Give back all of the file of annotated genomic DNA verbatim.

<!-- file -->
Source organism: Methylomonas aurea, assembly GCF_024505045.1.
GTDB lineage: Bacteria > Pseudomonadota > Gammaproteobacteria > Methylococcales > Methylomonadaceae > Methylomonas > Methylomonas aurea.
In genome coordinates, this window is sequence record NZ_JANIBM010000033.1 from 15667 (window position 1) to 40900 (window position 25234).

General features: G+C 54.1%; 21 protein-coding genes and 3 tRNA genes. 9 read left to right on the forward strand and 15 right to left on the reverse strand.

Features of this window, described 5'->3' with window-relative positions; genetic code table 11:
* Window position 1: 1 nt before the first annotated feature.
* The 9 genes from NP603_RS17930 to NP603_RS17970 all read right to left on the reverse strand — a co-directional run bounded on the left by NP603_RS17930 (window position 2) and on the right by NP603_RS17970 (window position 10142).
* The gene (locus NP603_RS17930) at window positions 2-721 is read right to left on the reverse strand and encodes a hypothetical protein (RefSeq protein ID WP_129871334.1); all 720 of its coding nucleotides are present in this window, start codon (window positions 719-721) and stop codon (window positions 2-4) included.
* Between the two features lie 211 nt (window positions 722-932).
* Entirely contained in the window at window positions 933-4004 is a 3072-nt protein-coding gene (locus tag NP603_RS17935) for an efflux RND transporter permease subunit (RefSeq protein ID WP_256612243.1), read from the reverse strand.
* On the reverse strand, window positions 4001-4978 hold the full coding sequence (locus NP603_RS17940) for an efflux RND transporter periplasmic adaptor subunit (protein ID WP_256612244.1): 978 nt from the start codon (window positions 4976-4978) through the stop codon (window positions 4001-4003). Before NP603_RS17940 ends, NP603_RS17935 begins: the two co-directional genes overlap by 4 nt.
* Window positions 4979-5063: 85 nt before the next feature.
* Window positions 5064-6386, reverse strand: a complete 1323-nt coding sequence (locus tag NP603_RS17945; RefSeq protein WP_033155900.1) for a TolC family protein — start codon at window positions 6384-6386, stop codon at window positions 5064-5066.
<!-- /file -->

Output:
Source organism: Methylomonas aurea, assembly GCF_024505045.1.
GTDB lineage: Bacteria > Pseudomonadota > Gammaproteobacteria > Methylococcales > Methylomonadaceae > Methylomonas > Methylomonas aurea.
In genome coordinates, this window is sequence record NZ_JANIBM010000033.1 from 15667 (window position 1) to 40900 (window position 25234).

General features: G+C 54.1%; 21 protein-coding genes and 3 tRNA genes. 9 read left to right on the forward strand and 15 right to left on the reverse strand.

Features of this window, described 5'->3' with window-relative positions; genetic code table 11:
* Window position 1: 1 nt before the first annotated feature.
* The 9 genes from NP603_RS17930 to NP603_RS17970 all read right to left on the reverse strand — a co-directional run bounded on the left by NP603_RS17930 (window position 2) and on the right by NP603_RS17970 (window position 10142).
* The gene (locus NP603_RS17930) at window positions 2-721 is read right to left on the reverse strand and encodes a hypothetical protein (RefSeq protein ID WP_129871334.1); all 720 of its coding nucleotides are present in this window, start codon (window positions 719-721) and stop codon (window positions 2-4) included.
* Between the two features lie 211 nt (window positions 722-932).
* Entirely contained in the window at window positions 933-4004 is a 3072-nt protein-coding gene (locus tag NP603_RS17935) for an efflux RND transporter permease subunit (RefSeq protein ID WP_256612243.1), read from the reverse strand.
* On the reverse strand, window positions 4001-4978 hold the full coding sequence (locus NP603_RS17940) for an efflux RND transporter periplasmic adaptor subunit (protein ID WP_256612244.1): 978 nt from the start codon (window positions 4976-4978) through the stop codon (window positions 4001-4003). Before NP603_RS17940 ends, NP603_RS17935 begins: the two co-directional genes overlap by 4 nt.
* Window positions 4979-5063: 85 nt before the next feature.
* Window positions 5064-6386, reverse strand: a complete 1323-nt coding sequence (locus tag NP603_RS17945; RefSeq protein WP_033155900.1) for a TolC family protein — start codon at window positions 6384-6386, stop codon at window positions 5064-5066.